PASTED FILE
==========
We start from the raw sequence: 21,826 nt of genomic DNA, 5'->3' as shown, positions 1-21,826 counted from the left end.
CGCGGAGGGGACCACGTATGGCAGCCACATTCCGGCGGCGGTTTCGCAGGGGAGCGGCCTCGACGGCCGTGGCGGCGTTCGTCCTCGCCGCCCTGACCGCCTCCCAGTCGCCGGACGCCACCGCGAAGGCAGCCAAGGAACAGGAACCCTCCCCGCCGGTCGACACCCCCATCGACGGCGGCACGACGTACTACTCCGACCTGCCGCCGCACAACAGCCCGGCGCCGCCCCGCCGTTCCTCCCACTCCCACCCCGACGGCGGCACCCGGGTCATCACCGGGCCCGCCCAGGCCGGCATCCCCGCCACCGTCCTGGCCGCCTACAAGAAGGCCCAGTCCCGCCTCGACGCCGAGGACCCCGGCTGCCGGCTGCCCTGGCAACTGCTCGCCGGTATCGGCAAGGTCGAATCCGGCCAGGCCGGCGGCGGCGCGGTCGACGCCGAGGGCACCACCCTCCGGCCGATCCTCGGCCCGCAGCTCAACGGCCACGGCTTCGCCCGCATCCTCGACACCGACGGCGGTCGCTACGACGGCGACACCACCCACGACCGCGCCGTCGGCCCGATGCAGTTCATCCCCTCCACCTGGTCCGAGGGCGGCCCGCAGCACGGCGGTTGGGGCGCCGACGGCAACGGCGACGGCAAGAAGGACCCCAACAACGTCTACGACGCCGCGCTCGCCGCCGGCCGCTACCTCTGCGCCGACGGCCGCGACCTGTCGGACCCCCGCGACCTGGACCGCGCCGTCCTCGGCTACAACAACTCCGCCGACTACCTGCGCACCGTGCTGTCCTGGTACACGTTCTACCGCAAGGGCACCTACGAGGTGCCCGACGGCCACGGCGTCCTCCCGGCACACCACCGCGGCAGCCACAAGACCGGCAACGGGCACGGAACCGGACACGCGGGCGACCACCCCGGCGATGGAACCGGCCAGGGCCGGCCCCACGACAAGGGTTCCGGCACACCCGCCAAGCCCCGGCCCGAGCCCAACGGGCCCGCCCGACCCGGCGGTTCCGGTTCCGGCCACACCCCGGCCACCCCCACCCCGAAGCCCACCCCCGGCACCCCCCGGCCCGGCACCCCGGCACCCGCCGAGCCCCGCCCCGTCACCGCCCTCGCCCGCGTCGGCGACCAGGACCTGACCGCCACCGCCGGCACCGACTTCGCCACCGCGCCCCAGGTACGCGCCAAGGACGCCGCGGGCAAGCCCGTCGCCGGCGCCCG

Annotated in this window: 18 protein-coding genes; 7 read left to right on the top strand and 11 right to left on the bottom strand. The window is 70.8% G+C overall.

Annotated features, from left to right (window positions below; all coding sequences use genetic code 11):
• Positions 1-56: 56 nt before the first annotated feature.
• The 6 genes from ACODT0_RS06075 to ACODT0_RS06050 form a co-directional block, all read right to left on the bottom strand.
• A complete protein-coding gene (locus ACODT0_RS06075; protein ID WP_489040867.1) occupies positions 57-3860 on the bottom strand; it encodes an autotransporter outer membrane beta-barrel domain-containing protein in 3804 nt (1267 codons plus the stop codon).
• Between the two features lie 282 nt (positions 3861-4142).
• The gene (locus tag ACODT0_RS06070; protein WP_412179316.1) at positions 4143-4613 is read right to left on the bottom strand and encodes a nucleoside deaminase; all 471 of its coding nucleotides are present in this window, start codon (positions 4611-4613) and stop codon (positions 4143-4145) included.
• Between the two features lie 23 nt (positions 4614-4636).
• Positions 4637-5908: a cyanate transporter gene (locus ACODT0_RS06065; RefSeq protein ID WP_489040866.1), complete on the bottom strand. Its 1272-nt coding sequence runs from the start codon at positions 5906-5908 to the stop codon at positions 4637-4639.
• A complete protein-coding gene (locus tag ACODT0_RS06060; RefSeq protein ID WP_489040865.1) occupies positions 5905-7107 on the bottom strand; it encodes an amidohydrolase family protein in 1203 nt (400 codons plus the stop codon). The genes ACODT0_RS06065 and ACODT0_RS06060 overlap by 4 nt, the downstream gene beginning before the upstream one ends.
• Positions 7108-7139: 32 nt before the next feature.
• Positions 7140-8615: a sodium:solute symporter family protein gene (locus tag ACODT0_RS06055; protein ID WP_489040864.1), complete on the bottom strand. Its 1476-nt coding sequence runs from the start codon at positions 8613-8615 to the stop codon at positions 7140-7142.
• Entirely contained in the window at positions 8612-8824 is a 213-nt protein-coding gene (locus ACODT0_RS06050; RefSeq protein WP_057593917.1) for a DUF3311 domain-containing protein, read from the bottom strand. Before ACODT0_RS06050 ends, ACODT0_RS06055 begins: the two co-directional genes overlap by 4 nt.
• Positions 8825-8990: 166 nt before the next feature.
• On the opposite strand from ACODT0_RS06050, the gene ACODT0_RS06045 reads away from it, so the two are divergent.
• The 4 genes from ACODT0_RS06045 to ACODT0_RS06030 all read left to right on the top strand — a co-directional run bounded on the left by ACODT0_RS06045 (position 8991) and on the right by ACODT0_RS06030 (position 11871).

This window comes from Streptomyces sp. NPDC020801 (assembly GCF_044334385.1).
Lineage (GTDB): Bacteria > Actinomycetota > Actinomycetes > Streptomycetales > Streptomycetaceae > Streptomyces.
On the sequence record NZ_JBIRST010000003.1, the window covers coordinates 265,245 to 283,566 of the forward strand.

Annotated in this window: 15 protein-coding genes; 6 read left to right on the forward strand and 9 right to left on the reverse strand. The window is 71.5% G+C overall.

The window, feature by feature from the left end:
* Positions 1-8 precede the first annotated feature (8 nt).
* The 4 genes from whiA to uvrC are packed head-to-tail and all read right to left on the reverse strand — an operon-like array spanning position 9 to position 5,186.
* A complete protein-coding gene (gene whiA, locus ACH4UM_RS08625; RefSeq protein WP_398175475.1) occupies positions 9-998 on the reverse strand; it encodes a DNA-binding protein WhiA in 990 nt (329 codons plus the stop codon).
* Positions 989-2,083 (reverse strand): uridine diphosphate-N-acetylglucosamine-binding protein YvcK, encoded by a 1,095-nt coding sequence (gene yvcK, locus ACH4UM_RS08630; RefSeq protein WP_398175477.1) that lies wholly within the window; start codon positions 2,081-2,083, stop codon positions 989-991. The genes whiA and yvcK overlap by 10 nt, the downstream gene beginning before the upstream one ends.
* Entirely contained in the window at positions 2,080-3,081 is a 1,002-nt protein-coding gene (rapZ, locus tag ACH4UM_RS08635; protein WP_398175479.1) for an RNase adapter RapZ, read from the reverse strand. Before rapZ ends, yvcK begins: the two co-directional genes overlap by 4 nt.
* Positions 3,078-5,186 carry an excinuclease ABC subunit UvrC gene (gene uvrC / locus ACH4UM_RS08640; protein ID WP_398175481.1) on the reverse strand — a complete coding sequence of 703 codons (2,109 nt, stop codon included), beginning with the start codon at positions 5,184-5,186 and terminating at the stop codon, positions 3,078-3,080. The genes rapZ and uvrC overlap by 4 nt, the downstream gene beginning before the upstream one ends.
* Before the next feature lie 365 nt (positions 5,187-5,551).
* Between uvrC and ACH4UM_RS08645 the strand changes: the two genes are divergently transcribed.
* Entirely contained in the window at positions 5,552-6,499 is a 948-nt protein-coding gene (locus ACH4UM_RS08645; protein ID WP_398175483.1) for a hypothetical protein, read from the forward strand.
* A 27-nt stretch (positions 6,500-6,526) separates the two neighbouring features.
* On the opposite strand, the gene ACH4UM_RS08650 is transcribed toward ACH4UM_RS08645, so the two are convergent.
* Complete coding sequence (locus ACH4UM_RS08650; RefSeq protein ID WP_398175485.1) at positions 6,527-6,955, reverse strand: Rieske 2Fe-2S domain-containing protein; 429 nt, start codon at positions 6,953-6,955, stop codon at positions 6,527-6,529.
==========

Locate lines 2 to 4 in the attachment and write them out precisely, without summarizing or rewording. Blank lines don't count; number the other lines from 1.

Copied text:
CGCGGAGGGGACCACGTATGGCAGCCACATTCCGGCGGCGGTTTCGCAGGGGAGCGGCCTCGACGGCCGTGGCGGCGTTCGTCCTCGCCGCCCTGACCGCCTCCCAGTCGCCGGACGCCACCGCGAAGGCAGCCAAGGAACAGGAACCCTCCCCGCCGGTCGACACCCCCATCGACGGCGGCACGACGTACTACTCCGACCTGCCGCCGCACAACAGCCCGGCGCCGCCCCGCCGTTCCTCCCACTCCCACCCCGACGGCGGCACCCGGGTCATCACCGGGCCCGCCCAGGCCGGCATCCCCGCCACCGTCCTGGCCGCCTACAAGAAGGCCCAGTCCCGCCTCGACGCCGAGGACCCCGGCTGCCGGCTGCCCTGGCAACTGCTCGCCGGTATCGGCAAGGTCGAATCCGGCCAGGCCGGCGGCGGCGCGGTCGACGCCGAGGGCACCACCCTCCGGCCGATCCTCGGCCCGCAGCTCAACGGCCACGGCTTCGCCCGCATCCTCGACACCGACGGCGGTCGCTACGACGGCGACACCACCCACGACCGCGCCGTCGGCCCGATGCAGTTCATCCCCTCCACCTGGTCCGAGGGCGGCCCGCAGCACGGCGGTTGGGGCGCCGACGGCAACGGCGACGGCAAGAAGGACCCCAACAACGTCTACGACGCCGCGCTCGCCGCCGGCCGCTACCTCTGCGCCGACGGCCGCGACCTGTCGGACCCCCGCGACCTGGACCGCGCCGTCCTCGGCTACAACAACTCCGCCGACTACCTGCGCACCGTGCTGTCCTGGTACACGTTCTACCGCAAGGGCACCTACGAGGTGCCCGACGGCCACGGCGTCCTCCCGGCACACCACCGCGGCAGCCACAAGACCGGCAACGGGCACGGAACCGGACACGCGGGCGACCACCCCGGCGATGGAACCGGCCAGGGCCGGCCCCACGACAAGGGTTCCGGCACACCCGCCAAGCCCCGGCCCGAGCCCAACGGGCCCGCCCGACCCGGCGGTTCCGGTTCCGGCCACACCCCGGCCACCCCCACCCCGAAGCCCACCCCCGGCACCCCCCGGCCCGGCACCCCGGCACCCGCCGAGCCCCGCCCCGTCACCGCCCTCGCCCGCGTCGGCGACCAGGACCTGACCGCCACCGCCGGCACCGACTTCGCCACCGCGCCCCAGGTACGCGCCAAGGACGCCGCGGGCAAGCCCGTCGCCGGCGCCCG

Annotated in this window: 18 protein-coding genes; 7 read left to right on the top strand and 11 right to left on the bottom strand. The window is 70.8% G+C overall.

Annotated features, from left to right (window positions below; all coding sequences use genetic code 11):